'3 Mindset Shifts' That Can Create Positive Change
You could shoot a .22 in any direction you please and not hit anybody smarter than my old Western Civilization professor Ben Wright. In addition to being an intellectual heavyweight, he was an academic's academic. So when he quoted an article he'd read in TV Guide one day, the whole class raised their eyebrows as well as their heads.
I doubt anybody remembers the point he was making, but the takeaway, which stuck with me and plenty of others, was this: You can find interesting and useful information in the most surprising places. That is why I was browsing the website of Outreach Magazine, an industry publication for evangelical ministers, which I, to put it mildly, am not.
That's where I found this article entitled "3 Mindset Shifts for Change Agents." The author, Bobby Gruenewald, makes the case that sometimes what we think is good for us isn't. He takes three popular clichés and turns them upside down or at least illustrates that they also have a dark side that one should consider. As you read through these, change the word "church" to "organization" (unless you are a church, of course). You may be surprised at how relevant they are to fundraisers.
"1. Outside the box — Inside the box
Outside-the-box thinking is a great way to produce interesting ideas that are terrible solutions. We need to embrace our constraints instead of ignoring or resisting them. Whether you're feeling limitations with staff, finances, location or other areas, flip that perceived weakness to a strength — because it is! New, innovative solutions will emerge when we think inside the box.
2. Failure is not an option — Failure is a requirement
The ideas that are going to influence our culture are going to involve risk, and there will be failure along the way. We can't allow our fear of failure to prevent us from trying. In our striving to avoid offending anyone, losing money or wasting time, we shut ourselves off from our full potential and becoming the church God created us to be.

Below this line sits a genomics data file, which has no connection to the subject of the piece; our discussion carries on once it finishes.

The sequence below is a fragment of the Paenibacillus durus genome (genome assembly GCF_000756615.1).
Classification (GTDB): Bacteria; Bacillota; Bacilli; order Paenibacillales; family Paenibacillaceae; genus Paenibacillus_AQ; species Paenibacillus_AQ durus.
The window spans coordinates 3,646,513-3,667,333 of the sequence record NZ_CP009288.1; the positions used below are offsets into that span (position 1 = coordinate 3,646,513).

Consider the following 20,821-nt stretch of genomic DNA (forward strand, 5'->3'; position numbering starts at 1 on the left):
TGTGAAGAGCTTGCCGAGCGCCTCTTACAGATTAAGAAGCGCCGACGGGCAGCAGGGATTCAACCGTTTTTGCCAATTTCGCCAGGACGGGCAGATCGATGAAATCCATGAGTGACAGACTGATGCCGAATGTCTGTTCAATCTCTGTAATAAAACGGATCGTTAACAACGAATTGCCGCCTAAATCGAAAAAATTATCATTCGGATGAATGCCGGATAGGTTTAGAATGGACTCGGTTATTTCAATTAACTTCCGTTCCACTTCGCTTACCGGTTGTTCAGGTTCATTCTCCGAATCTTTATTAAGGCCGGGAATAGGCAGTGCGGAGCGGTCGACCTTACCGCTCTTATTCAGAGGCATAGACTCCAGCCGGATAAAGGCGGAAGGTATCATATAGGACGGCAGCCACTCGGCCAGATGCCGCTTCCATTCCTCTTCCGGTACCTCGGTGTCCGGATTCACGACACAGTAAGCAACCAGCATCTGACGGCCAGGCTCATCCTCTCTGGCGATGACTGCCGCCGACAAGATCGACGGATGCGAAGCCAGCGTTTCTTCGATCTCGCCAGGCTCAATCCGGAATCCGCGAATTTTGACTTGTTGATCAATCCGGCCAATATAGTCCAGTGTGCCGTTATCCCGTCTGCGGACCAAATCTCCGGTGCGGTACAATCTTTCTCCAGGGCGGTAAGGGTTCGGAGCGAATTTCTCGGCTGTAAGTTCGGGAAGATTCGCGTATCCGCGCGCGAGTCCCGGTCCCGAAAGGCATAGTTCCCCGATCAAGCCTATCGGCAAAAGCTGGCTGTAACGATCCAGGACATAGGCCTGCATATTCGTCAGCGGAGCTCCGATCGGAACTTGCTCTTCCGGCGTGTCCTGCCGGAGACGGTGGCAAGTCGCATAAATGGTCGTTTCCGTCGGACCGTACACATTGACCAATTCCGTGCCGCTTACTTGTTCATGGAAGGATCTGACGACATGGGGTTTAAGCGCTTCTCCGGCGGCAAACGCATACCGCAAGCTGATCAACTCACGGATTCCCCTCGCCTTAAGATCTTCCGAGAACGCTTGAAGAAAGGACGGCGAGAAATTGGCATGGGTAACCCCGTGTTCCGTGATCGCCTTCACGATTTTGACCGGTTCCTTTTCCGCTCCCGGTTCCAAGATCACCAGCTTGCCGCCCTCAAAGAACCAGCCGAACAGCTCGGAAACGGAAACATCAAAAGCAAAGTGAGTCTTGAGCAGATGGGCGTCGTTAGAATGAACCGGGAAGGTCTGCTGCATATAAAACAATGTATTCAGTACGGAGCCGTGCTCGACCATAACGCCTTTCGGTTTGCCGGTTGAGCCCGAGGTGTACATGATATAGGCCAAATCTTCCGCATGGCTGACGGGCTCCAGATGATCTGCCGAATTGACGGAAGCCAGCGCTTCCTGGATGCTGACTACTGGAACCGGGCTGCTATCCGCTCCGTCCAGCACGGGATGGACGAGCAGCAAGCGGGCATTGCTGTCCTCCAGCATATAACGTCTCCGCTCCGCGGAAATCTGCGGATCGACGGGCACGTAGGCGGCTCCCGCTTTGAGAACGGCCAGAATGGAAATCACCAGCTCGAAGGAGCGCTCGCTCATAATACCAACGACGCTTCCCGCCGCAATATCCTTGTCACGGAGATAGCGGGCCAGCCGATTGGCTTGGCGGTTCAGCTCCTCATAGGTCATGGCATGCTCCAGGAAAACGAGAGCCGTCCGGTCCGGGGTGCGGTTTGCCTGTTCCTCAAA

3. The way things are — Culture of change
Decades ago, the church seemed to reach a comfort level of operating and decided to hit the collective pause button. We didn't change, even when it hurt us to stay the same. We started seeing change as a noun instead of a verb — something we did once. We need to reverse this way of thinking. If we freeze our church where we are right now, we'll be desperately behind in just a few years. Change needs to become a posture, a steady rhythm ingrained in our leadership."
I might add to the list:
- Perception is reality — Reality is reality.
- It was just meant to be — Something went wrong for a reason, and maybe it can be prevented from going wrong again if we try to understand the problem instead of passing the buck to "fate."
Fundraising is an ever-challenging, ever-changing endeavor. To rise above the status quo requires more than relying on motivational clichés. So when you hear people in your organization talk about innovative thinking, encourage them to put a little less emphasis on the innovative and little more on the thinking.
Willis Turner believes great writing has the power to change minds, save lives, and make people want to dance and sing. Willis is the creative director at Huntsinger & Jeffer. He worked as a lead writer and creative director in the traditional advertising world for more than 15 years before making the switch to fundraising 20 years ago. In his work with nonprofit organizations and associations, he has written thousands of appeals, renewals and acquisition communications for every medium. He creates direct-response campaigns, and collateral communications materials that get attention, tell powerful stories and persuade people to take action or make a donation.